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No, it's not April. These are just coconut cloppers for your bike, alright?...

Ever wished your bike was a horse? Easier up the hills. No? Ever wished your bike sounded like a horse? Of course you have.

Trotify, a slightly bizarre start-up, wants to peddle the world their Monty Python-esque coconut cloppers, or as they describe it, "a wooden device that sits on your front wheel and makes your bike clop like a horse."

It really is that simple. It has no aero properties (in fact it looks positively cumbersome should you encounter a headwind) and it means you'll have a coconut bouncing about on your front wheel.

Odd as it sounds though, 62 people have already pledged to stump up cold hard cash for it, but they do need to sell another 938 before it properly goes into production.

The coconut doesn't actually come in the pack, so you'll need a machete and a bit of space at home to sort that part out. But it does come flat packed and ready to assemble, a bit like those wooden aeroplane models you got as a kid, so there's a bit of nostalgia thrown in for free.

So how would it be out on the roads? Ride through a central London street protest, and you might find your way clears in a trice as people think there's a policehorse on the charge.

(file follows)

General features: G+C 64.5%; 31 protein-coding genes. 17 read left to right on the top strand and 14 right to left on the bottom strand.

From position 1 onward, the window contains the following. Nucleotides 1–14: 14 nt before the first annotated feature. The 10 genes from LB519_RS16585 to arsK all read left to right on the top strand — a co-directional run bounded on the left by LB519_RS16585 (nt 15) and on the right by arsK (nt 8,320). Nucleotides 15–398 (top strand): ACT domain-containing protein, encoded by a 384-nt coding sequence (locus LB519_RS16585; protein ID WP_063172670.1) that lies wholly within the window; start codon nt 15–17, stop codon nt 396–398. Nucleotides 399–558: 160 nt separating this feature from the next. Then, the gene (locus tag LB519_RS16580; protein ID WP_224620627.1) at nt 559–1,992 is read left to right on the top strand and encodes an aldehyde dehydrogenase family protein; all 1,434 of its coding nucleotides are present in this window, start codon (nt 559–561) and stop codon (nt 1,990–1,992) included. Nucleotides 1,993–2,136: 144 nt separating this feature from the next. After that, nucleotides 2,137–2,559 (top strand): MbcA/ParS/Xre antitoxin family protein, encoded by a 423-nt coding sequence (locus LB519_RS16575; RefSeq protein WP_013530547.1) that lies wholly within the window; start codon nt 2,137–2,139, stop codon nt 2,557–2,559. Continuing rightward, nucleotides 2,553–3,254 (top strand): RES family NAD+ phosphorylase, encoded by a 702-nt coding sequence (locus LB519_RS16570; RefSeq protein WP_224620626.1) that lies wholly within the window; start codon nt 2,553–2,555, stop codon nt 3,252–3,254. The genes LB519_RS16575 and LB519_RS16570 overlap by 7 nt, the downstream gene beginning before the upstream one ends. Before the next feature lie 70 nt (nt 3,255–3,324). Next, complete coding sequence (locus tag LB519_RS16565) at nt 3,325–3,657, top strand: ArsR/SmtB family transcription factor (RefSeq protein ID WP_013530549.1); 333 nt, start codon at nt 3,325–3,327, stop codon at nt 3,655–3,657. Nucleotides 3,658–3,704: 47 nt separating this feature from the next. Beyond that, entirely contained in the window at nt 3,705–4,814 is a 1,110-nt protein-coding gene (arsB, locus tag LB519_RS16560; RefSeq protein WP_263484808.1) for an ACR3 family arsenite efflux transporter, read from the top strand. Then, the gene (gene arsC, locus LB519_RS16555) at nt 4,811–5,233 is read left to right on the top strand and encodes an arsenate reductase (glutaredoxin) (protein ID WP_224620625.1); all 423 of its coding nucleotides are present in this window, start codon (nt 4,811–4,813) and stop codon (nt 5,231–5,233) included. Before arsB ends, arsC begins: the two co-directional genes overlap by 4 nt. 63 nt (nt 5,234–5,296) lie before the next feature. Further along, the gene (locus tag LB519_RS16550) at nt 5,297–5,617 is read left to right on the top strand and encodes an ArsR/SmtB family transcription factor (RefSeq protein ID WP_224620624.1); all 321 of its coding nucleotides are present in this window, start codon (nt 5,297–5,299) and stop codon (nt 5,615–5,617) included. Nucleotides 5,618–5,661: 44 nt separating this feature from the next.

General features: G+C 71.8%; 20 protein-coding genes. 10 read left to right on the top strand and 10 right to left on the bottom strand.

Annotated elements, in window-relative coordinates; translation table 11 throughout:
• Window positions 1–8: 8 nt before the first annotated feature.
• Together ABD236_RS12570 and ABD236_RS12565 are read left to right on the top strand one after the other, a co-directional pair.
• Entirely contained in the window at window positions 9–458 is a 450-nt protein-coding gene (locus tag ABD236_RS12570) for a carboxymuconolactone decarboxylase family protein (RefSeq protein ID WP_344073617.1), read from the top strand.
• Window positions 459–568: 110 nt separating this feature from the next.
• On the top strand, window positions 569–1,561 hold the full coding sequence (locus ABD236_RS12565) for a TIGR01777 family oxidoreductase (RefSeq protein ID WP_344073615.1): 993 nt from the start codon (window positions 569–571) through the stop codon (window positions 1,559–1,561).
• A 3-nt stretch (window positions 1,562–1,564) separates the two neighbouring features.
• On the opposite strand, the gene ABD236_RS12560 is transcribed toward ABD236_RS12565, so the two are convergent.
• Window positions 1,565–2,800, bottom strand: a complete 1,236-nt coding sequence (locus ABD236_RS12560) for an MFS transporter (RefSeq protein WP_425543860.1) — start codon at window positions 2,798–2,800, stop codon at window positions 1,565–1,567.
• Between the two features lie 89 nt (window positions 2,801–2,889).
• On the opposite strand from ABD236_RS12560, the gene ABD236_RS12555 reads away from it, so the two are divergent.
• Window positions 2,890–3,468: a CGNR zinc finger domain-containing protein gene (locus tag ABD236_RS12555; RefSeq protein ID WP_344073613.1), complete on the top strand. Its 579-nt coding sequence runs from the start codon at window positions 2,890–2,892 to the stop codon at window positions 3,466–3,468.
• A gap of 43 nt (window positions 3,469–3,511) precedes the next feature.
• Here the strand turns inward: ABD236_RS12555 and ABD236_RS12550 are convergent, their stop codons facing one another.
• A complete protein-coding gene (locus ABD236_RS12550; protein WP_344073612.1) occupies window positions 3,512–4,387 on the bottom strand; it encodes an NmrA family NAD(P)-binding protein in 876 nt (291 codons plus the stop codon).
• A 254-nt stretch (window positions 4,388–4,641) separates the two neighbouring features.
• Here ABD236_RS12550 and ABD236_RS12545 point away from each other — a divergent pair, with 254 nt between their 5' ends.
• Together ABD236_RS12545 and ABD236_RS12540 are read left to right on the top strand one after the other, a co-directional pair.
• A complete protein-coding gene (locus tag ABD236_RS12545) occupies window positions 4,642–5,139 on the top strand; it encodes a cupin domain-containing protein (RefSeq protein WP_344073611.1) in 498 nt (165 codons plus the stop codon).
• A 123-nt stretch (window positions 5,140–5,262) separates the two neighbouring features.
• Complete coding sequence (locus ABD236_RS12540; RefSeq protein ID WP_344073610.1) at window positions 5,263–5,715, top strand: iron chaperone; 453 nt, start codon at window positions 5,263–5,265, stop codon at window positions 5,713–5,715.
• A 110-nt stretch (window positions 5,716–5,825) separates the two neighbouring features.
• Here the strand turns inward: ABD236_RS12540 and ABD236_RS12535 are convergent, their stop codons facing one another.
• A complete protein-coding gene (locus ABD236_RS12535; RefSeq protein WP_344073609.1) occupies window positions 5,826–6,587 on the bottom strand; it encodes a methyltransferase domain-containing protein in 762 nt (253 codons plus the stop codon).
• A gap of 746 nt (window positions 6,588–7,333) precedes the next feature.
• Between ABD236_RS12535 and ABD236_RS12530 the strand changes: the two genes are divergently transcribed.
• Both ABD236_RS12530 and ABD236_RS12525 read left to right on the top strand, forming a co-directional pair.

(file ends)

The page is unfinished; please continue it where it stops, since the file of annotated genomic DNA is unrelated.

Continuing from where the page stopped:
Or you might just wind up all the two-wheeled haters out there some more.

A lot of horses tend to get jumpy when bikes come up behind them, so we'd be curious to know how they react to this. Somehow a bit of clopping seems unlikely to be the solution.

If Trotify gets off the ground and shifts 1000 units, they'll ship in March 2013 (so no use for a stocking filler this Xmas) and will cost £25 plus p+p.

The video, below, doesn't actually feature the sound of the hooves in action, but there is a girl in jodhpurs, if that's your kind of thing.

 

 

Oh, ok, we do have a video featuring the unique sound of the Trotify. No jodhpurs though. Enjoy.

 

After an unpromising start, having to be bribed by her parents to learn to ride without stabilisers, Sarah became rather keener on cycling in her university years, and was eventually persuaded to upgrade to proper road cycling by the prospect of a shiny red Italian bike, which she promptly destroyed by trapping a pair of knickers in the rear derailleur. Sarah writes about about cycling every weekend on road.cc.